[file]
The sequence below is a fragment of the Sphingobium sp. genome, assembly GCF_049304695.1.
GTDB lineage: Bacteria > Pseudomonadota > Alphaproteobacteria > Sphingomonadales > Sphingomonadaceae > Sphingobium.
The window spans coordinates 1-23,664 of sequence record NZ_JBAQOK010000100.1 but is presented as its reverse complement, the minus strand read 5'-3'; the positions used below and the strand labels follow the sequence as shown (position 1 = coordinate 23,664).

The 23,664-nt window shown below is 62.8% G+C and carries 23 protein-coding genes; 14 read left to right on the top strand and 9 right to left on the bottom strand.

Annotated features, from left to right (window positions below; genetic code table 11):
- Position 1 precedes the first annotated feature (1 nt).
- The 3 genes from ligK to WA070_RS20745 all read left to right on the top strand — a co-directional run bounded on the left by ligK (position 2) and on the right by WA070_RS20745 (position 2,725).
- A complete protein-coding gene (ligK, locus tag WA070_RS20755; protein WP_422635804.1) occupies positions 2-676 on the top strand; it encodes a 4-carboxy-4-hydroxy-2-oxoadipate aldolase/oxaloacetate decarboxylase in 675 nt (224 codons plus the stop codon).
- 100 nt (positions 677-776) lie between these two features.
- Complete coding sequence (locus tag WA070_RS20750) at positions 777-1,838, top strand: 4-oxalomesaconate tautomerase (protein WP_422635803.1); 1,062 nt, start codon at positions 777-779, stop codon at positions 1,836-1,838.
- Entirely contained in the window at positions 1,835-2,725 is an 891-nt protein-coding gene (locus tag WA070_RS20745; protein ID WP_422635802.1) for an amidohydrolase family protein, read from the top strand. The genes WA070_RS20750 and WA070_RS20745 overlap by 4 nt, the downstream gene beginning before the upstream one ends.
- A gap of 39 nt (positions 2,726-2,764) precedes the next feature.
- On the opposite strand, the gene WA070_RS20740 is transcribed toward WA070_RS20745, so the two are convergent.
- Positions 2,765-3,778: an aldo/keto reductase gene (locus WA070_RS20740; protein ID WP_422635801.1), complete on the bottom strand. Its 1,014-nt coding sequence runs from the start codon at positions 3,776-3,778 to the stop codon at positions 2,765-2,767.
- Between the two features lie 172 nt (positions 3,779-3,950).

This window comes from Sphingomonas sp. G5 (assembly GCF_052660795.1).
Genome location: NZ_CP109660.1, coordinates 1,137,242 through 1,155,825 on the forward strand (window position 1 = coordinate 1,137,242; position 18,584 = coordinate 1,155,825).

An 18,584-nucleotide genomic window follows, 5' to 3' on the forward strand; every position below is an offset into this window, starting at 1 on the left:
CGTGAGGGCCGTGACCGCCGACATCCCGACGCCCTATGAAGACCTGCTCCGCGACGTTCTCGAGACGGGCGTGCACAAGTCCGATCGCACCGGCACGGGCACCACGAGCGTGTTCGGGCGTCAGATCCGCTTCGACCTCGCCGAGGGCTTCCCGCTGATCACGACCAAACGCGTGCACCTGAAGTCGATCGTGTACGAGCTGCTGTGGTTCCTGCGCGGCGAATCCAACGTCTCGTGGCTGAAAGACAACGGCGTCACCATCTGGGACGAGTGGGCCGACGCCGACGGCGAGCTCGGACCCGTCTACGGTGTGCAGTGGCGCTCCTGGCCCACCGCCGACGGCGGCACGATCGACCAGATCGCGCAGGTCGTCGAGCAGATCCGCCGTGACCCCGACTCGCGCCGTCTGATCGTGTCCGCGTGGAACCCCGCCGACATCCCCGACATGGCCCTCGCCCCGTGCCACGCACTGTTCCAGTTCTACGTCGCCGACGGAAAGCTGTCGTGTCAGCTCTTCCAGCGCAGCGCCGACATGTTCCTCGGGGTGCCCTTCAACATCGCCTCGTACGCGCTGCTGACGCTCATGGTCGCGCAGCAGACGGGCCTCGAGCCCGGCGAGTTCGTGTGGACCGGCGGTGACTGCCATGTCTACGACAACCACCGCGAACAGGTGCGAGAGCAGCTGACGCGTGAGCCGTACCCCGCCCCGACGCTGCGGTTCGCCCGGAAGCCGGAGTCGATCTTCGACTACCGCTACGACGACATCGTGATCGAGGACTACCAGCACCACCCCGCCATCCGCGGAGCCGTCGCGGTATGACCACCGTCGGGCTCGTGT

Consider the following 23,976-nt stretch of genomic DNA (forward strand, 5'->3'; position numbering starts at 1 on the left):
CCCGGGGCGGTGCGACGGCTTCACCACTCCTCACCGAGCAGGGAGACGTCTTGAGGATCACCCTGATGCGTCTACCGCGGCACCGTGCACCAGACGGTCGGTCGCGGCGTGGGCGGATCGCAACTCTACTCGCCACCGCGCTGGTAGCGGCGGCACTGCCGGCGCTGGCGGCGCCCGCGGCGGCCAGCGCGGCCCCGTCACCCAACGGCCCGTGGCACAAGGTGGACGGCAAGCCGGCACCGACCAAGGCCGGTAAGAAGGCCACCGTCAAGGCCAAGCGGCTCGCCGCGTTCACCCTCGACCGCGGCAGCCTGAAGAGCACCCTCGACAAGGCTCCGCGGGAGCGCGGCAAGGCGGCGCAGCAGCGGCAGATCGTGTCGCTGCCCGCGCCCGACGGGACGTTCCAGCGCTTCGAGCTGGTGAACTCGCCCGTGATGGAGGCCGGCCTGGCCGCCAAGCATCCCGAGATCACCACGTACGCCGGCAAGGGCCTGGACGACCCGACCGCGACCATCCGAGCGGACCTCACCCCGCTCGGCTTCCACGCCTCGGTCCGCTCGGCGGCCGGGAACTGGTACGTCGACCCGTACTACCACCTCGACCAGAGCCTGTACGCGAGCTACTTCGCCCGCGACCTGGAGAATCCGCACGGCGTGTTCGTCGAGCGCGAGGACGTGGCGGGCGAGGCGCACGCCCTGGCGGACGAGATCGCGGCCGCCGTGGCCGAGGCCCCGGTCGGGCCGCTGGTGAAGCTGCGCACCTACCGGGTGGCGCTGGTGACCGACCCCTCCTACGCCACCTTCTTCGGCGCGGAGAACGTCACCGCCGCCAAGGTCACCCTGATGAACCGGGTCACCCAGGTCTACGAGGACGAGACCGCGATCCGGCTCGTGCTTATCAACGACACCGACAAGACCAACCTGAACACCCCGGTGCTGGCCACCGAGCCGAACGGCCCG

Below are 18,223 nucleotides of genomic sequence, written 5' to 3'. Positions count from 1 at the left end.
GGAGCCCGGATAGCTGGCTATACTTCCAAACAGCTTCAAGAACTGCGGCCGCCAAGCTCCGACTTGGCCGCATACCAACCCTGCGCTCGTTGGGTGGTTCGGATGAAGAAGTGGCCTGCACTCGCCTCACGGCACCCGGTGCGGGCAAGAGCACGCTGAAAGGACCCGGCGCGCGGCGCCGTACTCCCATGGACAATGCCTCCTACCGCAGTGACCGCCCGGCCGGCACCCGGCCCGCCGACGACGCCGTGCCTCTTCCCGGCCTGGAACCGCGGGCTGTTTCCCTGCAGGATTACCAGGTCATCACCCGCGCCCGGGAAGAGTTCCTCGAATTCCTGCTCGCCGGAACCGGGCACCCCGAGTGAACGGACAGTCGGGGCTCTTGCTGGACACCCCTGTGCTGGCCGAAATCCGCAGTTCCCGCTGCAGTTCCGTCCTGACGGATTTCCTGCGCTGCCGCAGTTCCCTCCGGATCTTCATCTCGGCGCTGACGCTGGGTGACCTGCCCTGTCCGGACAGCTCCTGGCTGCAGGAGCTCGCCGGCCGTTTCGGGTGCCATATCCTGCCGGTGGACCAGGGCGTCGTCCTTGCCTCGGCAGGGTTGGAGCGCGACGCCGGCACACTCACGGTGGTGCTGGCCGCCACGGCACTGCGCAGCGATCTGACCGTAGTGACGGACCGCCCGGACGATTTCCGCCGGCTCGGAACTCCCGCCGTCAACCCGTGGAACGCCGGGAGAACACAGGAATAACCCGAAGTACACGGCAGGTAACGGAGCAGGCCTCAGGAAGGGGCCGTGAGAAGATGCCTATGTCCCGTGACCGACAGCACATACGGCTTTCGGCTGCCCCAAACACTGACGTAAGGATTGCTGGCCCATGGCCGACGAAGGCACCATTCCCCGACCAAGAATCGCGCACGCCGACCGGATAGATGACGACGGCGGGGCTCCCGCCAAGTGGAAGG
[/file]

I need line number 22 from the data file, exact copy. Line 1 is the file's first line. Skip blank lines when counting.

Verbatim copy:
Below are 18,223 nucleotides of genomic sequence, written 5' to 3'. Positions count from 1 at the left end.